The pandas library is a powerful data manipulation tool that also simplifies parsing CSV files:

import pandas as pd
def parse_csv(file_path):
    df = pd.read_csv(file_path)
    return df
df = parse_csv('example.csv')
print(df.head())

This script reads a CSV file into a pandas DataFrame, which is a 2-dimensional labeled data structure with possibly different column types.

HTML parsing: Beautiful Soup

Beautiful Soup is a Python library used for the purpose of web scraping to pull data from HTML and XML files.

from bs4 import BeautifulSoup
import requests
def parse_html(url):
    response = requests.get(url)
    soup = BeautifulSoup(response.text, 'html.parser')
    return soup
soup = parse_html('https://www.example.com')
print(soup.prettify())

This script fetches the HTML content of a web page and parses it into a BeautifulSoup object that you can browse to extract data.

JSON parsing: json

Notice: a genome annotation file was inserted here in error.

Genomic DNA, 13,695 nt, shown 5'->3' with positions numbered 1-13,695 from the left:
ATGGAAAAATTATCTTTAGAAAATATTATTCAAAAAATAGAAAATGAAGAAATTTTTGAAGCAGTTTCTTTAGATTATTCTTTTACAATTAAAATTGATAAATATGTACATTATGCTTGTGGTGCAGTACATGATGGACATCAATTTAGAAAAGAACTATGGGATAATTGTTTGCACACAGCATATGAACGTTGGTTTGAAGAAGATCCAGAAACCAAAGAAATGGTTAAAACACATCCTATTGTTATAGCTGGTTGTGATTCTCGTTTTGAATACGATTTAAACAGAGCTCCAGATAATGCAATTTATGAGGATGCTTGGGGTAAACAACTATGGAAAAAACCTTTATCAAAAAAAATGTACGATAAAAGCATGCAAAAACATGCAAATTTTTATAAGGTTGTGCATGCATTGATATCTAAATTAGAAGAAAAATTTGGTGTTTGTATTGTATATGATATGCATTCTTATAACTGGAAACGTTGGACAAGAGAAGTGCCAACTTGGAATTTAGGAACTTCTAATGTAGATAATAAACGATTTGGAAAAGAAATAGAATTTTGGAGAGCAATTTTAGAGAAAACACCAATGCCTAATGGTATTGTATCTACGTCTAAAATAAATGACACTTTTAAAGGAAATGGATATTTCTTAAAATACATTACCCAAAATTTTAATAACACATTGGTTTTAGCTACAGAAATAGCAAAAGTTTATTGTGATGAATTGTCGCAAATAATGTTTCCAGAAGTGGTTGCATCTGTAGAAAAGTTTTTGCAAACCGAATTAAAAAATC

Python's standard library includes the json module, which allows you to encode and parse JSON data.

import json
def parse_json(json_string):
    data = json.loads(json_string)
    return data
data = parse_json('{"key": "value"}')
print(data)

This script parses a JSON string into a Python dictionary.

Conclusion

In this article, we have only scratched the surface of data parsing in Python. Depending on your specific needs and the complexity of your data, you may need to consider other libraries and tools. However, the packages and examples provided here should give you a good starting point for most common data parsing tasks.